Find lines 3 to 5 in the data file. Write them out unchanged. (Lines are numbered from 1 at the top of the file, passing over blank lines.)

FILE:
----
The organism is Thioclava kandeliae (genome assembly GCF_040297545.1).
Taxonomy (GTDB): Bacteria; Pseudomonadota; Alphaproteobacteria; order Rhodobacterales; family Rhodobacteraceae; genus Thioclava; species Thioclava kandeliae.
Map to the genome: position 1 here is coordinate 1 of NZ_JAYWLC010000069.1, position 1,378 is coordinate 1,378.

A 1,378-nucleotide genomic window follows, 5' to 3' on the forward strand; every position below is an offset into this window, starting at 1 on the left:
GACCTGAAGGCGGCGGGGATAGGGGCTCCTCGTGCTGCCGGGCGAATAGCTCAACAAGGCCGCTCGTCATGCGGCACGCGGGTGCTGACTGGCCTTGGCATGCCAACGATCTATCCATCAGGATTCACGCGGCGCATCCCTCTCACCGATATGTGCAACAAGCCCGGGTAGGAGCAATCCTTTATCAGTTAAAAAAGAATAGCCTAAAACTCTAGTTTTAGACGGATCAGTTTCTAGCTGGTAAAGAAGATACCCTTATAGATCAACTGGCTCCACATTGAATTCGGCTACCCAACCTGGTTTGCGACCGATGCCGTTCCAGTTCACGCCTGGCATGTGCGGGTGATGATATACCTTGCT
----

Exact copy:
Map to the genome: position 1 here is coordinate 1 of NZ_JAYWLC010000069.1, position 1,378 is coordinate 1,378.

A 1,378-nucleotide genomic window follows, 5' to 3' on the forward strand; every position below is an offset into this window, starting at 1 on the left:
GACCTGAAGGCGGCGGGGATAGGGGCTCCTCGTGCTGCCGGGCGAATAGCTCAACAAGGCCGCTCGTCATGCGGCACGCGGGTGCTGACTGGCCTTGGCATGCCAACGATCTATCCATCAGGATTCACGCGGCGCATCCCTCTCACCGATATGTGCAACAAGCCCGGGTAGGAGCAATCCTTTATCAGTTAAAAAAGAATAGCCTAAAACTCTAGTTTTAGACGGATCAGTTTCTAGCTGGTAAAGAAGATACCCTTATAGATCAACTGGCTCCACATTGAATTCGGCTACCCAACCTGGTTTGCGACCGATGCCGTTCCAGTTCACGCCTGGCATGTGCGGGTGATGATATACCTTGCT